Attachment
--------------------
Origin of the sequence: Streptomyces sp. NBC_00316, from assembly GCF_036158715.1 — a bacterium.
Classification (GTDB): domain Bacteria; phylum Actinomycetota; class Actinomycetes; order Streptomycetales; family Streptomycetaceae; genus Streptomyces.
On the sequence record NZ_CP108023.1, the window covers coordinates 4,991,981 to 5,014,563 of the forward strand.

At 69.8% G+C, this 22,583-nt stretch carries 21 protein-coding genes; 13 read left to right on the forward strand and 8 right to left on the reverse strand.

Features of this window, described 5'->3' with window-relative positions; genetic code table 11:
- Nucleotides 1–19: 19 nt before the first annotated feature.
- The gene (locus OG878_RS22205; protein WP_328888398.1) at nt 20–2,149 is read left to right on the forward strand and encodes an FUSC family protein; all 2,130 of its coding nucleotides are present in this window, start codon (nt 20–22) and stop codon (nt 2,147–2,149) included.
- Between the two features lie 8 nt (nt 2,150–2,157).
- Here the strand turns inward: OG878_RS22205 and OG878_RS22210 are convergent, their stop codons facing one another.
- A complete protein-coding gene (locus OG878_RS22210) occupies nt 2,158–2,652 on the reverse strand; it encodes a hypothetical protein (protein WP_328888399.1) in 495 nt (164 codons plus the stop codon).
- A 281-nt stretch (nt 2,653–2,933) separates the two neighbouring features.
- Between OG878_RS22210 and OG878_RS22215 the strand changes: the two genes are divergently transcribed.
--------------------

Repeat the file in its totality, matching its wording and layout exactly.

Origin of the sequence: Streptomyces sp. NBC_00316, from assembly GCF_036158715.1 — a bacterium.
Classification (GTDB): domain Bacteria; phylum Actinomycetota; class Actinomycetes; order Streptomycetales; family Streptomycetaceae; genus Streptomyces.
On the sequence record NZ_CP108023.1, the window covers coordinates 4,991,981 to 5,014,563 of the forward strand.

At 69.8% G+C, this 22,583-nt stretch carries 21 protein-coding genes; 13 read left to right on the forward strand and 8 right to left on the reverse strand.

Features of this window, described 5'->3' with window-relative positions; genetic code table 11:
- Nucleotides 1–19: 19 nt before the first annotated feature.
- The gene (locus OG878_RS22205; protein WP_328888398.1) at nt 20–2,149 is read left to right on the forward strand and encodes an FUSC family protein; all 2,130 of its coding nucleotides are present in this window, start codon (nt 20–22) and stop codon (nt 2,147–2,149) included.
- Between the two features lie 8 nt (nt 2,150–2,157).
- Here the strand turns inward: OG878_RS22205 and OG878_RS22210 are convergent, their stop codons facing one another.
- A complete protein-coding gene (locus OG878_RS22210) occupies nt 2,158–2,652 on the reverse strand; it encodes a hypothetical protein (protein WP_328888399.1) in 495 nt (164 codons plus the stop codon).
- A 281-nt stretch (nt 2,653–2,933) separates the two neighbouring features.
- Between OG878_RS22210 and OG878_RS22215 the strand changes: the two genes are divergently transcribed.